So as soon as I was elected President of Pendle College, I was told about the opportunity to go to china for three weeks with LUSU. Obviously this was great news to me as I am always keen to explore the world, and considering the furthest away from home I had ever been before was Portugal, I was keen to explore further. I felt a bit like Samwise Gamgee leaving The Shire for the first time on his journey to Mordor. But I was definitely looking forward to it beforehand, and I must say that this trip changed the way I think about the world – I hate to use a cliché but – It was a truly life changing experience.
The aim of this trip was to essentially see what it was like being an international student, and to see what initiatives us as JCR members can do to facilitate the integration of international students in JCR activities on campus. The trip was sponsored partly by LUSU overseas and I will be forever grateful for to LUSU for giving me this opportunity.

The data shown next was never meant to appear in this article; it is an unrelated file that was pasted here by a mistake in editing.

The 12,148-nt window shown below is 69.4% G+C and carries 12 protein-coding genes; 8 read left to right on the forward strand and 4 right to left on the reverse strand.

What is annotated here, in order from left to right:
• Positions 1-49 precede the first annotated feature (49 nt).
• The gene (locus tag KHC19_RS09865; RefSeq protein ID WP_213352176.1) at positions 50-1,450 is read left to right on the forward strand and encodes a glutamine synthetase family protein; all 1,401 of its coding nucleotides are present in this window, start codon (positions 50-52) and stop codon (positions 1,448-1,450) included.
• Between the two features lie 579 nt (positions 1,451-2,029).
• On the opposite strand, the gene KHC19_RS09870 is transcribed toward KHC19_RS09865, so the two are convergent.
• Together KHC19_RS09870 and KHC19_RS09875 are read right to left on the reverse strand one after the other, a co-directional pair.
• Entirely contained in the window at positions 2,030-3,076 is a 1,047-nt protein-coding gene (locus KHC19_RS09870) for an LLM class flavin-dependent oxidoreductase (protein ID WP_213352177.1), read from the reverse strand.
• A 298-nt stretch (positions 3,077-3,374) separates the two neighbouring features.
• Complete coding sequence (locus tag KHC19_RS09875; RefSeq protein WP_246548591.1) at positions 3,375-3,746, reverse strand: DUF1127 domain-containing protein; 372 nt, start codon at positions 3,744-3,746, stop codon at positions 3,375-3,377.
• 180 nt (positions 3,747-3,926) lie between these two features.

Now I was slightly apprehensive before getting to the airport because I didn’t know anyone else going. On the trip were representatives of all the college’s JCRs, and most colleges sent their JCR presidents (apart from Fylde and LUGRAD). There were also students there who had signed up to the LUSU overseas programme. The fact I didn’t know anyone else on the trip wasn’t such a big issue, I couldn’t have asked for a better bunch of people, and without them, the trip would have been nowhere near as good.
One thing I didn’t realise was just how long 13 hour plane journeys seem to take. After attempting to watch various films with the world’s worst headphones (which did nothing to drown out the engine noise of the plane, I eventually sat reading my newspaper) which I had luckily bought from WHSmith’s before taking off). Another thing was trying to avoid physical contact from the guy sitting next to me as he drooped further down onto my arm as he fell asleep slowly. Oh I can’t wait to fly business class one day.
For some reason our plane went to Hong Kong first and then up towards Beijing, which is why the flight took so much longer than it needed to, especially as we were sat on the runway in Hong Kong for what seemed like an eternity. As a result when we arrived at Beijing Airport, we were all pretty much walking zombies. This very much delighted the party waiting for us outside the arrival gate, who were all happy and smiley students from Beijing Jaotong University. I felt bad because the British students, by this point, didn’t really want to engage in much conversation, despite all of the Chinese students there seeming so happy.